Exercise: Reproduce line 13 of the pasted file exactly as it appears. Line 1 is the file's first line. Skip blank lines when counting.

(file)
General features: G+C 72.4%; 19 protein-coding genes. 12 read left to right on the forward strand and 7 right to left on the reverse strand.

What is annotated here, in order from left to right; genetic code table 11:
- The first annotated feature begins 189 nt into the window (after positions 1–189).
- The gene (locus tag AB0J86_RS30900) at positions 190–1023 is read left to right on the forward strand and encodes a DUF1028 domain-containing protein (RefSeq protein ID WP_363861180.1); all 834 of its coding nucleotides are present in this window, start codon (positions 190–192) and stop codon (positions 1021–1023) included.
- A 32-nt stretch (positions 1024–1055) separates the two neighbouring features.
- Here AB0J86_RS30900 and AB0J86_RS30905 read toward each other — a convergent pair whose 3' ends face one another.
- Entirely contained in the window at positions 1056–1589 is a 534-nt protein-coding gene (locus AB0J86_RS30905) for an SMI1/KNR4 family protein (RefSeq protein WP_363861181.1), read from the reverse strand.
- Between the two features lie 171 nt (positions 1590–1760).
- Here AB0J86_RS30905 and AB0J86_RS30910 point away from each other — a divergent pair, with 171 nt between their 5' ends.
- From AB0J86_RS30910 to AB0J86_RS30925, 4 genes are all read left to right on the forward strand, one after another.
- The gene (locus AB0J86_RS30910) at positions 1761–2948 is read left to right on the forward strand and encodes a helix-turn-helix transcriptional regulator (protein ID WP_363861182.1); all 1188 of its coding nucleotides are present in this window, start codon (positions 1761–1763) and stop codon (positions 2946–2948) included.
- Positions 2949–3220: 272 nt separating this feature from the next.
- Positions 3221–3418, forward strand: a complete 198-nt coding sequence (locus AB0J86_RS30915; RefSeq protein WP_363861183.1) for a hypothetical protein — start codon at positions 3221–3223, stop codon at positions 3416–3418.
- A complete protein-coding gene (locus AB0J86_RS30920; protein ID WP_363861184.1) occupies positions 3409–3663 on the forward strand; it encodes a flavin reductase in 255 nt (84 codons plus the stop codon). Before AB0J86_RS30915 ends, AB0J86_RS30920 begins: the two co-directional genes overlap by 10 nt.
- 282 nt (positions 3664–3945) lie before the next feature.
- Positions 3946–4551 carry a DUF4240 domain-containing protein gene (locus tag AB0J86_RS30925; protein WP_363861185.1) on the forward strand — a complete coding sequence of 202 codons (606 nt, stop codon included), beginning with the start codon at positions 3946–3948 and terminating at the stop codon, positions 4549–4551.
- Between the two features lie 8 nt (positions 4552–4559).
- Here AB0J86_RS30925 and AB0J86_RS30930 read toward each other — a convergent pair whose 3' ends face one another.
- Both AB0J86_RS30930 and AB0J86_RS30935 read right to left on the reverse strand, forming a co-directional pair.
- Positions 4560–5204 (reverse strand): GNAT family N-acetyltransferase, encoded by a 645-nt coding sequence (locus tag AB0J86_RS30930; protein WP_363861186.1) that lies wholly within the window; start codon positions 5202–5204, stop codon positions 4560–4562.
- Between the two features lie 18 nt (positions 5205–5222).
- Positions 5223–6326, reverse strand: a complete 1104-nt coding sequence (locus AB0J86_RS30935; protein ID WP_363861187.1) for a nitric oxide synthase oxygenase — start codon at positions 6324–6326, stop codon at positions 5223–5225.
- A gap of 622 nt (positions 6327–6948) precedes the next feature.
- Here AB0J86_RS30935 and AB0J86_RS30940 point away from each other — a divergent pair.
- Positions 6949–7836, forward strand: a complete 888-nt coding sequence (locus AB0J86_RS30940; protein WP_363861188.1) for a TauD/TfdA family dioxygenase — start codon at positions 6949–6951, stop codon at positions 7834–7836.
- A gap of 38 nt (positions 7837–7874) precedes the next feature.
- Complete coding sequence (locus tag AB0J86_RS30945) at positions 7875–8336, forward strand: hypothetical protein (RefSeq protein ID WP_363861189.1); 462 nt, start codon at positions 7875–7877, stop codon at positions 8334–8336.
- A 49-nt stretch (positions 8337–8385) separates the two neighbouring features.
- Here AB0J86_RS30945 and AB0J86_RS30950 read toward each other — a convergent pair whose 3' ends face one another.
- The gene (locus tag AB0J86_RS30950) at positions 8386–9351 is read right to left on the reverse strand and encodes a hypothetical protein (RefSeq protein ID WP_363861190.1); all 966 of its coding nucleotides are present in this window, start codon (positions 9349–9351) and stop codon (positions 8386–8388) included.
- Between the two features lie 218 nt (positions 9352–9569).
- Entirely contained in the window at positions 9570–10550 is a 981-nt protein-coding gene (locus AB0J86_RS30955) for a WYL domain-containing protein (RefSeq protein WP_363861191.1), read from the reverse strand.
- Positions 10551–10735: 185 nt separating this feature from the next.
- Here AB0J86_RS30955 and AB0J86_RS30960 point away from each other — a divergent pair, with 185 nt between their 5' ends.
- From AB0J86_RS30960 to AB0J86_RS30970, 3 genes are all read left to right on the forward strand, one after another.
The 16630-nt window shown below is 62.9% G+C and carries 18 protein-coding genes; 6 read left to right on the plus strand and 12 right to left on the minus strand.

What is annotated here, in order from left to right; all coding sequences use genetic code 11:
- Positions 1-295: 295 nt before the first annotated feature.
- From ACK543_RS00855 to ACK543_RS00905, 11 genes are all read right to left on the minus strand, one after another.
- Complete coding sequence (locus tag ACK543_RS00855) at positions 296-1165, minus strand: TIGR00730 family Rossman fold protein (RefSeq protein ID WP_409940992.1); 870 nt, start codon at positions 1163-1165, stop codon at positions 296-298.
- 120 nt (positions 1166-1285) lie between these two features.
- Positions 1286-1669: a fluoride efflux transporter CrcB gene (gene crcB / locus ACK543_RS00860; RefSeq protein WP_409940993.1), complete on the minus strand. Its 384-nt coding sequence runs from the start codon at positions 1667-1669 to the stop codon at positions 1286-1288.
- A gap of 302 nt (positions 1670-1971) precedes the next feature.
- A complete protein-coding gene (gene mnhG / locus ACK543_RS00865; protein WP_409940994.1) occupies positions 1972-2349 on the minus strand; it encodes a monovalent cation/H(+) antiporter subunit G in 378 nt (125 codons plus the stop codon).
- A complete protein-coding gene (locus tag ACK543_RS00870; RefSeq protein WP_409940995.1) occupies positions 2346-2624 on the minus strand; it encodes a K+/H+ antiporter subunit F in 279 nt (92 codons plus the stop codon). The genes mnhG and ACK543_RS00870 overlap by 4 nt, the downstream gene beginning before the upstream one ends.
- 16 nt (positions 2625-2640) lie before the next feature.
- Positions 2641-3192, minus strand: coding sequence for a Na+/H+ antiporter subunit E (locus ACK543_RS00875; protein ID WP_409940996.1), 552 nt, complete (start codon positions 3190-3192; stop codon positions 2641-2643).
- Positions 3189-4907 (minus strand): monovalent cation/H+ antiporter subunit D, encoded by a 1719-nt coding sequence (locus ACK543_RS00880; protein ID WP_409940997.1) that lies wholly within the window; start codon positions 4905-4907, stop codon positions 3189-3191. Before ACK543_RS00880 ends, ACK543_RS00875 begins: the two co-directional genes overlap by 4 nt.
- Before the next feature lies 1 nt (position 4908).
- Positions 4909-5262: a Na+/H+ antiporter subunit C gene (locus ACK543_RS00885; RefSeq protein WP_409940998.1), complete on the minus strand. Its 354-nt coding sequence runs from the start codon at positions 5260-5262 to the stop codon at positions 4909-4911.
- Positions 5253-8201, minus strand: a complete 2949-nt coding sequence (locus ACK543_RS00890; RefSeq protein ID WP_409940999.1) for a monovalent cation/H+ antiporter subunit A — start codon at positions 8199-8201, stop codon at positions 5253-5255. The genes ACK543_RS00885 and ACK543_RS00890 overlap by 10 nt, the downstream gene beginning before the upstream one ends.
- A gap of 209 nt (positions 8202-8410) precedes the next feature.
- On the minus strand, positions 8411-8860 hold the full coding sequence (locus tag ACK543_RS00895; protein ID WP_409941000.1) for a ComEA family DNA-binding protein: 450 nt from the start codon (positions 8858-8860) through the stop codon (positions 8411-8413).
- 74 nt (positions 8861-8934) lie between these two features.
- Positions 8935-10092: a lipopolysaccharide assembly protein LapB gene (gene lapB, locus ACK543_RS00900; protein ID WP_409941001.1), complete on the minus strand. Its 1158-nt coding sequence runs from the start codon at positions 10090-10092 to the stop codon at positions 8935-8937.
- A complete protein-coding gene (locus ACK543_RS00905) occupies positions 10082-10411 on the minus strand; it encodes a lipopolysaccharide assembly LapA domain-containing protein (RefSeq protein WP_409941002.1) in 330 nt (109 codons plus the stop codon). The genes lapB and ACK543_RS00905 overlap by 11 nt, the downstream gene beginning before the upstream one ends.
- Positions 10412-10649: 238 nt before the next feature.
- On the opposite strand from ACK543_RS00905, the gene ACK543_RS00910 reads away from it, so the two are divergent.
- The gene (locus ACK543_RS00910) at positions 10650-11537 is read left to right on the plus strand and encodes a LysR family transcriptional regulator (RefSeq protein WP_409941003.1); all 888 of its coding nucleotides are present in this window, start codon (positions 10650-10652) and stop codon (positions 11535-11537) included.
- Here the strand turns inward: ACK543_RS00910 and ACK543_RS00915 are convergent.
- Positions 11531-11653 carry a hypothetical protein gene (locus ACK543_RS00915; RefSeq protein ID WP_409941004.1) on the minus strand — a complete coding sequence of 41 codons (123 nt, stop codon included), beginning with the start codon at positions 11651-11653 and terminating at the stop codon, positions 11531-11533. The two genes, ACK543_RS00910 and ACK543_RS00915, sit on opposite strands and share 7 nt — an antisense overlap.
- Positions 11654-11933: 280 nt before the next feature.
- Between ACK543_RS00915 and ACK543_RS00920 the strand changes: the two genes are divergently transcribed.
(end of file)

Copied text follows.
- Positions 3221–3418, forward strand: a complete 198-nt coding sequence (locus AB0J86_RS30915; RefSeq protein WP_363861183.1) for a hypothetical protein — start codon at positions 3221–3223, stop codon at positions 3416–3418.